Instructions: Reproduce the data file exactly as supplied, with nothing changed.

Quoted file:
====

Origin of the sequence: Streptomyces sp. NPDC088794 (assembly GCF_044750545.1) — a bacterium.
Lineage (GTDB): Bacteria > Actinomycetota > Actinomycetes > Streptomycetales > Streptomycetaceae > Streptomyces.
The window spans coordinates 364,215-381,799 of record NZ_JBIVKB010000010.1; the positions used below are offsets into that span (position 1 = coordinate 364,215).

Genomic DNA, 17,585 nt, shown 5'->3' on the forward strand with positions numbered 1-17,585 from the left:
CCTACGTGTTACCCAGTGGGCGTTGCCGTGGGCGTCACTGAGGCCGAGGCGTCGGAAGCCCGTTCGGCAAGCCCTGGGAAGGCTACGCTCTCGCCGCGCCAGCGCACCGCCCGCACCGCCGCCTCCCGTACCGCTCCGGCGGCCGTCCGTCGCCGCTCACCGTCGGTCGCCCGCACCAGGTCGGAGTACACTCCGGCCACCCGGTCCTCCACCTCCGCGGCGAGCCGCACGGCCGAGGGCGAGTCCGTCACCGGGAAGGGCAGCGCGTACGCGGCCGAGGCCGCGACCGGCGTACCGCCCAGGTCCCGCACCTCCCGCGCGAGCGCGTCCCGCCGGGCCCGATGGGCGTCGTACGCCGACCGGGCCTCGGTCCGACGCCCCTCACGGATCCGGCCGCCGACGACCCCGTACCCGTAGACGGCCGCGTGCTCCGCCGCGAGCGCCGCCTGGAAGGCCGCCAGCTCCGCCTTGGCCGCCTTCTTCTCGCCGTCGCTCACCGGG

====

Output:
Origin of the sequence: Streptomyces sp. NPDC088794 (assembly GCF_044750545.1) — a bacterium.
Lineage (GTDB): Bacteria > Actinomycetota > Actinomycetes > Streptomycetales > Streptomycetaceae > Streptomyces.
The window spans coordinates 364,215-381,799 of record NZ_JBIVKB010000010.1; the positions used below are offsets into that span (position 1 = coordinate 364,215).

Genomic DNA, 17,585 nt, shown 5'->3' on the forward strand with positions numbered 1-17,585 from the left:
CCTACGTGTTACCCAGTGGGCGTTGCCGTGGGCGTCACTGAGGCCGAGGCGTCGGAAGCCCGTTCGGCAAGCCCTGGGAAGGCTACGCTCTCGCCGCGCCAGCGCACCGCCCGCACCGCCGCCTCCCGTACCGCTCCGGCGGCCGTCCGTCGCCGCTCACCGTCGGTCGCCCGCACCAGGTCGGAGTACACTCCGGCCACCCGGTCCTCCACCTCCGCGGCGAGCCGCACGGCCGAGGGCGAGTCCGTCACCGGGAAGGGCAGCGCGTACGCGGCCGAGGCCGCGACCGGCGTACCGCCCAGGTCCCGCACCTCCCGCGCGAGCGCGTCCCGCCGGGCCCGATGGGCGTCGTACGCCGACCGGGCCTCGGTCCGACGCCCCTCACGGATCCGGCCGCCGACGACCCCGTACCCGTAGACGGCCGCGTGCTCCGCCGCGAGCGCCGCCTGGAAGGCCGCCAGCTCCGCCTTGGCCGCCTTCTTCTCGCCGTCGCTCACCGGG